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5 Tips for Your First Backcountry Solo Hunt

Outdoor Trails Network

Regardless of the game that your pursuing on your first solo hunt, always remember that the backcountry is unforgiving.

Choosing to plan and execute a backcountry solo hunt is not for the occasional adventurer.

Aside from figuring out travel logistics, licenses and gathering up some new gear, there is an extreme amount of preparation needed in order to set you up for a successful backcountry solo hunt.

Let me also say that those are sincere words of encouragement, not intimidation. Reaping the rewards of a successful solo hunt will rival the feeling of taking a picture with your first deer.

1. Get Ahead

First things first, when planning your first solo hunt it’s important to leave yourself enough time to prepare, train and get organized.

Trying to rush a hunt leaves you open to a number of errors. Like most things, preparation is the key to being successful and any seasoned hunter knows, being prepared only allows you to be that much sharper in the field.

Gather all of your licenses, topo maps and make your travel arrangements first. Once you get the “paperwork” out of the way, you can spend your time focusing on a promising area to hunt.

hunting maps, hunter
HUNTERRA

Using applications like Google Earth in tandem with topo maps like HUNTERRA will help give you the ability to understand a ton of land knowledge before arriving on your hunt. Keep in mind that if you’re hunting a large piece of public land you’re probably not the only one looking at the same map, so be smart and think outside the box.

2. Beat the Crowds

Think of trailheads and parking lots as the narrow end of a funnel. The further you trek from that point, the less people you’re likely to encounter over the course of your hunt. It might be more work to get out into the backcountry, but in theory you shouldn’t be running into a bunch of hunters and pressure will be lighter.

3. Shape Up

Depending on the terrain and altitude, being in good shape will only help you be more successful pursuing game over the duration of your hunt.

If you’re wearing new boots, you better be sure to wear them everywhere you go prior to your trip and definitely make sure that they are well broken-in.

Walking a few miles on a treadmill each day with your pack is also a good idea. Fill it up with gear or free weights and throw that machine into hill climb mode. Yes, it might cause a few people in the gym to look at you, but who cares?

hunting, backcountry
Montana-Wild

4. Gear Wisdom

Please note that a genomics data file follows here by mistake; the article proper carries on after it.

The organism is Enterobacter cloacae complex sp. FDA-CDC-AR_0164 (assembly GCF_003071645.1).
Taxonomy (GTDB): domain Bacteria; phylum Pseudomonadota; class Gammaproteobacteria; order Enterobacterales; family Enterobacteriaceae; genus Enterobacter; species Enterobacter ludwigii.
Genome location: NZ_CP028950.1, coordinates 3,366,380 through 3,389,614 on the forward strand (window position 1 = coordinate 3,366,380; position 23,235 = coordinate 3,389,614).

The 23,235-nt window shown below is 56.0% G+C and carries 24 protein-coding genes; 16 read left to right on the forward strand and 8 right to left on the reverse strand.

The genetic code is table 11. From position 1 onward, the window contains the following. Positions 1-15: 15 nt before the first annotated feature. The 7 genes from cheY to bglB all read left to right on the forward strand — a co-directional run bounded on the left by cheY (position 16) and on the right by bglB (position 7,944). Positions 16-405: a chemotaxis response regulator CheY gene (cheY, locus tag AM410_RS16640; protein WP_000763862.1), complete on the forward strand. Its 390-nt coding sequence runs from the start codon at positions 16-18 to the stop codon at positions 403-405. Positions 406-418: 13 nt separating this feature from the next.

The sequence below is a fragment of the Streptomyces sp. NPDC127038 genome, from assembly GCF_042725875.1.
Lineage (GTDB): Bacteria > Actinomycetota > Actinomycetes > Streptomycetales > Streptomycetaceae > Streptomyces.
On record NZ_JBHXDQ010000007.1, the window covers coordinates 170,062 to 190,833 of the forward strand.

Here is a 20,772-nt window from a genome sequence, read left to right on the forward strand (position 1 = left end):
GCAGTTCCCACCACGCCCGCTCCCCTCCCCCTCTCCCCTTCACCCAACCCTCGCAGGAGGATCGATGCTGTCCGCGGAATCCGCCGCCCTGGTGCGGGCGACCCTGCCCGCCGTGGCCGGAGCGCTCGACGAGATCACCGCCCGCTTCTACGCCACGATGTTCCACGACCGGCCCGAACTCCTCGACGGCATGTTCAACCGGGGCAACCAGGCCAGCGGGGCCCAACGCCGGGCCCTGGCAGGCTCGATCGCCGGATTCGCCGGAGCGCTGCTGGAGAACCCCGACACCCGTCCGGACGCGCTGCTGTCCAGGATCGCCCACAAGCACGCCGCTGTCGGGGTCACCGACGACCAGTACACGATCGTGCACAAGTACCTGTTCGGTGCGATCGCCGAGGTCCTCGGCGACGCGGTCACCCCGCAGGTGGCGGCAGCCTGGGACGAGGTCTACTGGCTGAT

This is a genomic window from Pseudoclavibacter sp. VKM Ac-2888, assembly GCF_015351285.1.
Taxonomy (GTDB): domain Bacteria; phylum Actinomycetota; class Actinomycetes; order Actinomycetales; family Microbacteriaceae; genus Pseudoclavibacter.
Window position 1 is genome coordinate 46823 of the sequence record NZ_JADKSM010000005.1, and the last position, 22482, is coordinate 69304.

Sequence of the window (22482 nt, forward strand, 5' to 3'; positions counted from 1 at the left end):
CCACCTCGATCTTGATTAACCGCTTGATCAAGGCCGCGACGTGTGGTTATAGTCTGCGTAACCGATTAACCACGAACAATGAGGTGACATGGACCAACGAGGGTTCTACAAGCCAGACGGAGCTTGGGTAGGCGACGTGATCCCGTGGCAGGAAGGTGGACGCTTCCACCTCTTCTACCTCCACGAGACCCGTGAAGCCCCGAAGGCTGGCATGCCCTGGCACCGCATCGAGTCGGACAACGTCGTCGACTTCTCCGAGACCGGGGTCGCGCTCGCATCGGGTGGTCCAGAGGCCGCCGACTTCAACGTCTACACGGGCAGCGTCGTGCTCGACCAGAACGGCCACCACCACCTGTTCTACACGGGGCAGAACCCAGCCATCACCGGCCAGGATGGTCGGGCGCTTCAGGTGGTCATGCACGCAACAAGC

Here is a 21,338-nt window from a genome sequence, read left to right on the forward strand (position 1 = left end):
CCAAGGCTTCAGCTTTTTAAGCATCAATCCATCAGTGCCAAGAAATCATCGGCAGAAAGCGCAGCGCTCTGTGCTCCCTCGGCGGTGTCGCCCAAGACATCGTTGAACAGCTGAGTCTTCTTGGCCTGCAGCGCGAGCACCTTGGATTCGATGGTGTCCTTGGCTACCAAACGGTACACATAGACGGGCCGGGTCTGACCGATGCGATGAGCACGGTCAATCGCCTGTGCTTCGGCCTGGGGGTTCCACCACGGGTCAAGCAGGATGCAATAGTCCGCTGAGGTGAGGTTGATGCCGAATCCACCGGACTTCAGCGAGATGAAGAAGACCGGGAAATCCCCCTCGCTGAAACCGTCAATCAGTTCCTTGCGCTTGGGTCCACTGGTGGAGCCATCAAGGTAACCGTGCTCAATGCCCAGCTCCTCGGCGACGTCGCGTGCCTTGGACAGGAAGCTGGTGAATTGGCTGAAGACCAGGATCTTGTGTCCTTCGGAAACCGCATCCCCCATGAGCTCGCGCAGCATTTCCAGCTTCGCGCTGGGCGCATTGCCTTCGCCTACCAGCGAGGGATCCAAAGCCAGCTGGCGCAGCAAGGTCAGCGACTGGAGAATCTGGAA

Now, let’s talk about the really important stuff: your gear.

Weight is everything when you’re on your own. More than likely you won’t have a vehicle to get you into your area, so having the right gear is essential.

Choose a backpack that allows essentials to be easily accessible in case you need something in a hurry. Items like rangefinders, binoculars and wind indicators should always be attached to your clothing while walking.

Packs like the Badlands Ox Pack is a great example of a lightweight bag that can hold all of your hunting gear and can be easily reconfigured for day hunts in the backwoods.

Aside from packing appropriately for the weather and game, always bring layering clothes and packable rain gear. Hiking in the backcountry can get hot even if it’s the fall or winter. Remember that sweating causes moisture and moisture can lead to hypothermia.

5. Something to Remember It By

You’re going to want to preserve the memories of your first solo hunt (as always) and need to have good filming equipment with you.

Now is definitely not the time to skimp on reliable camera case and memory-card holders. There is nothing worse then going to take a photo or film a scene and realize that you have broken equipment or a memory card that doesn’t work.

Make sure that you also are taking extra batteries with you because cold weather drains battery life and you’re not going to have a wall charger. In the event that you’re going to be out of electrical connections for a while, picking up a Venture 30 Recharger will help to charge items in an emergency situation.

Getting ready to set out on your first solo hunt is an exciting time. It’s also really easy to get wrapped up in all of the excitement and forget about some important things.

Take your time planning and prepare for one of the most exciting hunts that you’ll ever experience.

NEXT: 10 INSULATED OUTDOOR ITEMS FOR WHEN THE SNOW FALLS

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5 Tips for Your First Backcountry Solo Hunt